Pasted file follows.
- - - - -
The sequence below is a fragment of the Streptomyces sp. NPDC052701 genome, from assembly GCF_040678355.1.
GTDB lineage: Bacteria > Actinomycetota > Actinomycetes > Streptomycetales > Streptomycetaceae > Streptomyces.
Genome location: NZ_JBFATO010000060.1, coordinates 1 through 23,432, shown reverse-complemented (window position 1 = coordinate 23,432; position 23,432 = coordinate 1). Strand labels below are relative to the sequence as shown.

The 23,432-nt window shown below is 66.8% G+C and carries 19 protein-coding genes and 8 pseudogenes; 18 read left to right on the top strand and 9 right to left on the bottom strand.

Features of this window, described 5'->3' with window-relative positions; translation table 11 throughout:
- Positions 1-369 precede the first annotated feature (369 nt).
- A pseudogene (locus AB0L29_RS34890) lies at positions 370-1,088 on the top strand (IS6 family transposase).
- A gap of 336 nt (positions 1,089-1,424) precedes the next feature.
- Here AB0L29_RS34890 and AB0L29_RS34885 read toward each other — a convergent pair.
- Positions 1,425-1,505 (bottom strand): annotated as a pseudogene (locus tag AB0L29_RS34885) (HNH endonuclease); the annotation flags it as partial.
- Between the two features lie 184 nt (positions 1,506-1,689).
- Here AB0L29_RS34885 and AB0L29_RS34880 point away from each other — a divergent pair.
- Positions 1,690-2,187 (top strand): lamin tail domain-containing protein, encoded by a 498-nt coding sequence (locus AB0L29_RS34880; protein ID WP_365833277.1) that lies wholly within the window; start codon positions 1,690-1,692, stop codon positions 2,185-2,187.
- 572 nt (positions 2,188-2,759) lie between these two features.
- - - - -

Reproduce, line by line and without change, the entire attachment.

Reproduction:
The sequence below is a fragment of the Streptomyces sp. NPDC052701 genome, from assembly GCF_040678355.1.
GTDB lineage: Bacteria > Actinomycetota > Actinomycetes > Streptomycetales > Streptomycetaceae > Streptomyces.
Genome location: NZ_JBFATO010000060.1, coordinates 1 through 23,432, shown reverse-complemented (window position 1 = coordinate 23,432; position 23,432 = coordinate 1). Strand labels below are relative to the sequence as shown.

The 23,432-nt window shown below is 66.8% G+C and carries 19 protein-coding genes and 8 pseudogenes; 18 read left to right on the top strand and 9 right to left on the bottom strand.

Features of this window, described 5'->3' with window-relative positions; translation table 11 throughout:
- Positions 1-369 precede the first annotated feature (369 nt).
- A pseudogene (locus AB0L29_RS34890) lies at positions 370-1,088 on the top strand (IS6 family transposase).
- A gap of 336 nt (positions 1,089-1,424) precedes the next feature.
- Here AB0L29_RS34890 and AB0L29_RS34885 read toward each other — a convergent pair.
- Positions 1,425-1,505 (bottom strand): annotated as a pseudogene (locus tag AB0L29_RS34885) (HNH endonuclease); the annotation flags it as partial.
- Between the two features lie 184 nt (positions 1,506-1,689).
- Here AB0L29_RS34885 and AB0L29_RS34880 point away from each other — a divergent pair.
- Positions 1,690-2,187 (top strand): lamin tail domain-containing protein, encoded by a 498-nt coding sequence (locus AB0L29_RS34880; protein ID WP_365833277.1) that lies wholly within the window; start codon positions 1,690-1,692, stop codon positions 2,185-2,187.
- 572 nt (positions 2,188-2,759) lie between these two features.